It’s often said that “men rule the world”, yet in the world of pop culture scholarship, it seems like just about every other subsection of society receives more analysis. I don’t mean to imply that such speculation is unwarranted or unfair, though; after all, the media tends to portray everyone with offensive stereotypes and generalizations, so we should always try to right these perpetual wrongs.
Still, it’s easy to see how the controversies over “manliness” are often ignored these days. Fortunately, Amanda D. Lotz sheds a lot of light on the subject in Cable Guys: Television and Masculinities in the 21st Century, a thoroughly fascinating and all-encompassing look into how television portrays men today. Although its language and exposition can be too tedious at times, its arguments, information, and variety make it invaluable work in the field of media and gender studies.
An Associate Professor of Communication Studies at the University of Michigan, Lotz has been heavily involved in her field for many years, having previously published The Television Will Be Revolutionized and Redesigning Women: Television after the Network Era, among other works. Her primary focus in Cable Guys is to examine modern-day “male-centered serials” and dissect how they approach the struggles, expectations, and messages of their protagonists, including the nature of “feminist approaches to fatherhood and marriage with more traditional constructions of masculine identity that emphasize men’s role as providers.” She covers plenty of popular programming, including Entourage, Men of a Certain Age,Scrubs, Rescue Me, and of course, Breaking Bad, offering unique and thoughtful insight into the messages behind the dynamics within.
Expectedly, Lotz begins the book with a lengthy introduction in which she establishes the context, rationale, and worth of her findings. She says, “At the beginning of the twenty-first century, it was impossible to assert any singular argument about ‘men’ on television—and in truth, television had always offered a range of men and masculinities.” Thus, Cable Guys “explores the stories told about men in a multiplicity of scripted series… the delved into the psyches and inner lives of their male characters. These series depict male characters’ feelings and relationships in stories that probe the trials and complexities of contemporary manhood in a manner previously uncommon—if not entirely lacking—for this storytelling medium.” As you can tell, Lotz sets herself up for a weighty and sustained investigation of nearly countless sources; luckily, though, she handles them all with great authority and consideration.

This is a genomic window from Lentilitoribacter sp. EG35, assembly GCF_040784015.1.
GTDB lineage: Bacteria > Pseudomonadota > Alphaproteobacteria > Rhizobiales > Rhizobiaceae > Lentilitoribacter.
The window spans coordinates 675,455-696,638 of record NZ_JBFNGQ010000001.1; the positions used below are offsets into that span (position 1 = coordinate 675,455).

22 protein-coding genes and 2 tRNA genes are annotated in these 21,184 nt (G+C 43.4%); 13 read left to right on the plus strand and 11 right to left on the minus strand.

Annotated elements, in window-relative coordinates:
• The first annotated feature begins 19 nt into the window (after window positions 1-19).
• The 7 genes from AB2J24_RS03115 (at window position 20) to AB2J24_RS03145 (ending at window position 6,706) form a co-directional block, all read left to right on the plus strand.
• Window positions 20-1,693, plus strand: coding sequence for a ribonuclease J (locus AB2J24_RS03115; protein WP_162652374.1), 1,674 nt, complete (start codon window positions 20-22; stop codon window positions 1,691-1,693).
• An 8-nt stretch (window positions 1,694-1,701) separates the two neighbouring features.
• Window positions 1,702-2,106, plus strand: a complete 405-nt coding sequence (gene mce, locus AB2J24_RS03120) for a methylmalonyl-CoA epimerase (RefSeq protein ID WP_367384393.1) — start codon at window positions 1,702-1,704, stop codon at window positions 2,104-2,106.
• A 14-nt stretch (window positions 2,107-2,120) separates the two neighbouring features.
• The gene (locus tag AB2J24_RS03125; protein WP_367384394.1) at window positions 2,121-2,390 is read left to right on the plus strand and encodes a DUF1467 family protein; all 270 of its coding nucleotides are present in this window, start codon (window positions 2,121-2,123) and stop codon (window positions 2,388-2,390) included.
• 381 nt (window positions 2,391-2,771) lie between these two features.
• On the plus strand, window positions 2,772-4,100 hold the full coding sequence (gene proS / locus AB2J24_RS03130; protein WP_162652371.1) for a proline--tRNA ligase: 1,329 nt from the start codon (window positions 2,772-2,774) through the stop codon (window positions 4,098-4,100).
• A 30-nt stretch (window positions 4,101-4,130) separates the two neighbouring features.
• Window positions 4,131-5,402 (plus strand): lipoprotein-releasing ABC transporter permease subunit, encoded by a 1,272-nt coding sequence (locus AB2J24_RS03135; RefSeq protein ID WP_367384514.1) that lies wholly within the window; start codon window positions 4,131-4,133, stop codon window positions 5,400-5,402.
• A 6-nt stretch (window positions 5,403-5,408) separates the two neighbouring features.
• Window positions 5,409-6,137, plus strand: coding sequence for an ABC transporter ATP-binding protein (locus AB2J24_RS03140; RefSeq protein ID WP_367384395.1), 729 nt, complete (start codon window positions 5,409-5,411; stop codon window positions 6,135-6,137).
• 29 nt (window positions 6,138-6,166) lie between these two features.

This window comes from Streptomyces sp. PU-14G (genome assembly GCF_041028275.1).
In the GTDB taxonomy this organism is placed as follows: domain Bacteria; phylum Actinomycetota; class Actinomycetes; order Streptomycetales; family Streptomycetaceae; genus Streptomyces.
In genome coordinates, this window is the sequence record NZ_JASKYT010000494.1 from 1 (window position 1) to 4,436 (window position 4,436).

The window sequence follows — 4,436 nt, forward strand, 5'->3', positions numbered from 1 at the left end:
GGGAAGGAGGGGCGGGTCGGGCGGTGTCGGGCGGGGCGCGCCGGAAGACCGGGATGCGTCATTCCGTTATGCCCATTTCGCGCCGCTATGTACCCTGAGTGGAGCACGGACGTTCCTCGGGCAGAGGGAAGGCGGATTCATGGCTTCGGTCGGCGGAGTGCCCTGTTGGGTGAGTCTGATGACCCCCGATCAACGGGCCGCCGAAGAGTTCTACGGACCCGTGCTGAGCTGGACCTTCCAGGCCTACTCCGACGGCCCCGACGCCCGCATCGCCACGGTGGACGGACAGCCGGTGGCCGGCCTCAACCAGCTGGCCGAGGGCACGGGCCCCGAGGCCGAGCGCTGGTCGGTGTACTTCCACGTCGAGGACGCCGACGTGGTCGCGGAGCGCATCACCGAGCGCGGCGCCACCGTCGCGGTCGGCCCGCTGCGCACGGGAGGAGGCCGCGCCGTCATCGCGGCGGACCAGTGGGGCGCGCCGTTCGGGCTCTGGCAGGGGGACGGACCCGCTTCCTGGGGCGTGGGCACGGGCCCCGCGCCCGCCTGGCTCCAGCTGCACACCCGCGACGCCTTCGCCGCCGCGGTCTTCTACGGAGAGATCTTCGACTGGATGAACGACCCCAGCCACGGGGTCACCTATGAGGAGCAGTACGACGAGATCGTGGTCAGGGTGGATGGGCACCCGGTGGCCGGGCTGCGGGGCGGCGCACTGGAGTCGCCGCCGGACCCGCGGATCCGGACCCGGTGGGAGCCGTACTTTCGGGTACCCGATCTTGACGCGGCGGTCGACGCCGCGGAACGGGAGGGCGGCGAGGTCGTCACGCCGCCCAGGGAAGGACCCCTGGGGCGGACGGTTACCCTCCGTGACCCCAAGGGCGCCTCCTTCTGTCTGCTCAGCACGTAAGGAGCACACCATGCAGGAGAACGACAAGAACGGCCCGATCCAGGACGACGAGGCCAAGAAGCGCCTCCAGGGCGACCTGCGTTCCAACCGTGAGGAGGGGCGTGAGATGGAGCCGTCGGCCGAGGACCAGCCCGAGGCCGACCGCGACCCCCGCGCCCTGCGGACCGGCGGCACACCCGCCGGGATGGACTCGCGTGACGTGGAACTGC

Early on, she points out that networks like CBS, FOX, USA, and others offered “very different versions of masculinity” during their primetime block on Monday nights in 2010. For example, although How I Met Your Mother includes a “caricature of a suave and debonair ladies’ man… [who was] renowned for his sexual conquests and love of finely tailored suits” in the form of Barney Stinson (played by Neal Patrick Harris), the show contrasts him with more mature responsible characters, such as Ted and Marshall, to illustrate how ridiculous Barney is. However, Two and a Half Men seems to “side with… and support, rather than critique, the masculinity” of the similarly shameless Charlie Harper (played by Charlie Sheen, who no doubt drew from personal experience for the role). Contrasts like this make Cable Guys so stimulating.
Rather than break down her book by show or even network, she divides it into thematic chapters, including “Understanding Men on Television”, “Any Men and Outlaws: The Unbearable Burden of Straight White Men”, and “Dynamic Duos: Hetero Intimacy and the New Male Friendship.” Such organization not only makes each subsection feel more substantially critical and expansive, but it also helps readers see the bigger picture in terms of how so many shows share or juxtapose their conflicts of masculinity. Despite their differences in tone, plot, and characterization, we’re told, “much of the serial narrative of these shows is simply the story of how these men ‘turn out,’ of whether they figure out how to be who they are meant to be.”